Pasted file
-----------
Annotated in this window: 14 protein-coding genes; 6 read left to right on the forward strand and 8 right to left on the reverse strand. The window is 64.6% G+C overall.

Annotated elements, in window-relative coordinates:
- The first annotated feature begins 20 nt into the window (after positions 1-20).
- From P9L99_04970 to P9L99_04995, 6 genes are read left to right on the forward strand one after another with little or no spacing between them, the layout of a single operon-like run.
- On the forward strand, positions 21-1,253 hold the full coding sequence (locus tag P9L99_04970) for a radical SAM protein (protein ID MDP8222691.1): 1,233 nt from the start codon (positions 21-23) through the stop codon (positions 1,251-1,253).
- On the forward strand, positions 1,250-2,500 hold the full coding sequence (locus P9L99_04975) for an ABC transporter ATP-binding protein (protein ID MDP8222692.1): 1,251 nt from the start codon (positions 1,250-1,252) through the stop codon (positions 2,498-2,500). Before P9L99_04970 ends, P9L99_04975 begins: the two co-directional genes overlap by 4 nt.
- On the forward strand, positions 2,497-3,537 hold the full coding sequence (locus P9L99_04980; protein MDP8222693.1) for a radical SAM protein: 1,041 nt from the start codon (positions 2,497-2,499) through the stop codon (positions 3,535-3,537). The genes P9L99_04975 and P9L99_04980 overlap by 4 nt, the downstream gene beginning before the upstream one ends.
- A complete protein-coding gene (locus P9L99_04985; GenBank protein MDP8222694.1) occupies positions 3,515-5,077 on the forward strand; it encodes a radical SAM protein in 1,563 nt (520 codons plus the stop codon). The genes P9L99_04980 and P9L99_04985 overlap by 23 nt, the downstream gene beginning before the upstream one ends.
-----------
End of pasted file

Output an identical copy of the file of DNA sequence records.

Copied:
Annotated in this window: 14 protein-coding genes; 6 read left to right on the forward strand and 8 right to left on the reverse strand. The window is 64.6% G+C overall.

Annotated elements, in window-relative coordinates:
- The first annotated feature begins 20 nt into the window (after positions 1-20).
- From P9L99_04970 to P9L99_04995, 6 genes are read left to right on the forward strand one after another with little or no spacing between them, the layout of a single operon-like run.
- On the forward strand, positions 21-1,253 hold the full coding sequence (locus tag P9L99_04970) for a radical SAM protein (protein ID MDP8222691.1): 1,233 nt from the start codon (positions 21-23) through the stop codon (positions 1,251-1,253).
- On the forward strand, positions 1,250-2,500 hold the full coding sequence (locus P9L99_04975) for an ABC transporter ATP-binding protein (protein ID MDP8222692.1): 1,251 nt from the start codon (positions 1,250-1,252) through the stop codon (positions 2,498-2,500). Before P9L99_04970 ends, P9L99_04975 begins: the two co-directional genes overlap by 4 nt.
- On the forward strand, positions 2,497-3,537 hold the full coding sequence (locus P9L99_04980; protein MDP8222693.1) for a radical SAM protein: 1,041 nt from the start codon (positions 2,497-2,499) through the stop codon (positions 3,535-3,537). The genes P9L99_04975 and P9L99_04980 overlap by 4 nt, the downstream gene beginning before the upstream one ends.
- A complete protein-coding gene (locus P9L99_04985; GenBank protein MDP8222694.1) occupies positions 3,515-5,077 on the forward strand; it encodes a radical SAM protein in 1,563 nt (520 codons plus the stop codon). The genes P9L99_04980 and P9L99_04985 overlap by 23 nt, the downstream gene beginning before the upstream one ends.